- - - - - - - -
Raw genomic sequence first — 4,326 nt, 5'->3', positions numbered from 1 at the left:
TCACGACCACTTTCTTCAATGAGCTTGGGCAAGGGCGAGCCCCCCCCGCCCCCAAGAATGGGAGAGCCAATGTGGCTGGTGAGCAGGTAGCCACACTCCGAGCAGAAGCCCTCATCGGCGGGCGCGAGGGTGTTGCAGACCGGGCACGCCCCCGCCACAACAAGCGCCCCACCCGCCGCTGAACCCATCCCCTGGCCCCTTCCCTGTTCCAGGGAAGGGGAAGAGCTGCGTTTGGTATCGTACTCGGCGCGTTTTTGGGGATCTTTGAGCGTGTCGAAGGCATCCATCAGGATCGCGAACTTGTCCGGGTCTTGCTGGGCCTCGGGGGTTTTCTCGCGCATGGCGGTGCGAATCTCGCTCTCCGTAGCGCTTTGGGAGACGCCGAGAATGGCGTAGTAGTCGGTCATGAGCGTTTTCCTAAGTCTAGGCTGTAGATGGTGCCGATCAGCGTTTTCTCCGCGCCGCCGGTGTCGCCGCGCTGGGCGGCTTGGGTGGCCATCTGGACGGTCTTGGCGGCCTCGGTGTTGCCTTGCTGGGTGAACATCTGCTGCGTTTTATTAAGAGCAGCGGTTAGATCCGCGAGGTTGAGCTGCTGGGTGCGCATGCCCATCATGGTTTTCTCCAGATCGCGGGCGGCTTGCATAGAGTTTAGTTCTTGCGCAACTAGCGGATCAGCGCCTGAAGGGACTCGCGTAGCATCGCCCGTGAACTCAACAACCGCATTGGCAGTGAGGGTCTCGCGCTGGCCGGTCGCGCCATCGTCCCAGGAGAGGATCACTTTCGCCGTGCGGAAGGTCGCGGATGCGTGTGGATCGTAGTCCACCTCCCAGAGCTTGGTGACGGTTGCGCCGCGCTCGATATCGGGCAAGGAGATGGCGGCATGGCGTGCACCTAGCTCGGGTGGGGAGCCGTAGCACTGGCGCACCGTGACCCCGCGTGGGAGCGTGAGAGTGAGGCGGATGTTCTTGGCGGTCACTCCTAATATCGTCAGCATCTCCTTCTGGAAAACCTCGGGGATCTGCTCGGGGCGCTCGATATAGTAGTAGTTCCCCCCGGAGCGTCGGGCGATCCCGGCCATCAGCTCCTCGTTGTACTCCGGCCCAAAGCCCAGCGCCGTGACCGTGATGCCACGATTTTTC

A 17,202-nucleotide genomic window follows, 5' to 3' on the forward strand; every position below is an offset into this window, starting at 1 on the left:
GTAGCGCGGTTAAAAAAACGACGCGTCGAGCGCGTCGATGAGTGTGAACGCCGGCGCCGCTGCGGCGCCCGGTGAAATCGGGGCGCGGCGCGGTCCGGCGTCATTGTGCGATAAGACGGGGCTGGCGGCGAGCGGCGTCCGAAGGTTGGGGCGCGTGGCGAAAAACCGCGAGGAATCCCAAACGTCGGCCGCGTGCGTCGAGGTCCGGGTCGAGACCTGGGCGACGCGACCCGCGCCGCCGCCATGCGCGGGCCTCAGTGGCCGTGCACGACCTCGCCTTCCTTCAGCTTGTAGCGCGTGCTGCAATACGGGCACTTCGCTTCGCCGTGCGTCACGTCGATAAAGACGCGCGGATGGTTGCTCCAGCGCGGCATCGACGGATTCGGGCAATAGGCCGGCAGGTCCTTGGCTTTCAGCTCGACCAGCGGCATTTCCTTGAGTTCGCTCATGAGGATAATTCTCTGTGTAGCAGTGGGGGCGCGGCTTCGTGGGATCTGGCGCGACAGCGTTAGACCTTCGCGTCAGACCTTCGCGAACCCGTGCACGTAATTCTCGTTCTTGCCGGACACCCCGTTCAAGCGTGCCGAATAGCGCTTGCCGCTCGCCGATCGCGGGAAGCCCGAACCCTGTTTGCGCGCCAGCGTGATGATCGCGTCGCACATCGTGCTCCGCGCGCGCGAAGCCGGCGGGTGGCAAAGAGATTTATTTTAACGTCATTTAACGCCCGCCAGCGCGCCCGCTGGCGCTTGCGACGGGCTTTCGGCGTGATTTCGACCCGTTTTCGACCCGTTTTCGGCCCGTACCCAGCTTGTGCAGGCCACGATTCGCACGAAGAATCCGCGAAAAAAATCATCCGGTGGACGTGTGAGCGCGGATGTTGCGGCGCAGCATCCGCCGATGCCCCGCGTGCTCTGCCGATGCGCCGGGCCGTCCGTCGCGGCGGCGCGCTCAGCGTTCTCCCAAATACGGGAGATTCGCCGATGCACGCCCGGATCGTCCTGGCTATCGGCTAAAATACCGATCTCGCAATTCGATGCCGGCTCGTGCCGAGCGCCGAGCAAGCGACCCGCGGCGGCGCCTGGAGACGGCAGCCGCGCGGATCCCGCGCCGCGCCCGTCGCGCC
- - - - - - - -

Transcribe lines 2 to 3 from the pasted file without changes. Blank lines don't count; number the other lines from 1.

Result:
TCACGACCACTTTCTTCAATGAGCTTGGGCAAGGGCGAGCCCCCCCCGCCCCCAAGAATGGGAGAGCCAATGTGGCTGGTGAGCAGGTAGCCACACTCCGAGCAGAAGCCCTCATCGGCGGGCGCGAGGGTGTTGCAGACCGGGCACGCCCCCGCCACAACAAGCGCCCCACCCGCCGCTGAACCCATCCCCTGGCCCCTTCCCTGTTCCAGGGAAGGGGAAGAGCTGCGTTTGGTATCGTACTCGGCGCGTTTTTGGGGATCTTTGAGCGTGTCGAAGGCATCCATCAGGATCGCGAACTTGTCCGGGTCTTGCTGGGCCTCGGGGGTTTTCTCGCGCATGGCGGTGCGAATCTCGCTCTCCGTAGCGCTTTGGGAGACGCCGAGAATGGCGTAGTAGTCGGTCATGAGCGTTTTCCTAAGTCTAGGCTGTAGATGGTGCCGATCAGCGTTTTCTCCGCGCCGCCGGTGTCGCCGCGCTGGGCGGCTTGGGTGGCCATCTGGACGGTCTTGGCGGCCTCGGTGTTGCCTTGCTGGGTGAACATCTGCTGCGTTTTATTAAGAGCAGCGGTTAGATCCGCGAGGTTGAGCTGCTGGGTGCGCATGCCCATCATGGTTTTCTCCAGATCGCGGGCGGCTTGCATAGAGTTTAGTTCTTGCGCAACTAGCGGATCAGCGCCTGAAGGGACTCGCGTAGCATCGCCCGTGAACTCAACAACCGCATTGGCAGTGAGGGTCTCGCGCTGGCCGGTCGCGCCATCGTCCCAGGAGAGGATCACTTTCGCCGTGCGGAAGGTCGCGGATGCGTGTGGATCGTAGTCCACCTCCCAGAGCTTGGTGACGGTTGCGCCGCGCTCGATATCGGGCAAGGAGATGGCGGCATGGCGTGCACCTAGCTCGGGTGGGGAGCCGTAGCACTGGCGCACCGTGACCCCGCGTGGGAGCGTGAGAGTGAGGCGGATGTTCTTGGCGGTCACTCCTAATATCGTCAGCATCTCCTTCTGGAAAACCTCGGGGATCTGCTCGGGGCGCTCGATATAGTAGTAGTTCCCCCCGGAGCGTCGGGCGATCCCGGCCATCAGCTCCTCGTTGTACTCCGGCCCAAAGCCCAGCGCCGTGACCGTGATGCCACGATTTTTC

A 17,202-nucleotide genomic window follows, 5' to 3' on the forward strand; every position below is an offset into this window, starting at 1 on the left: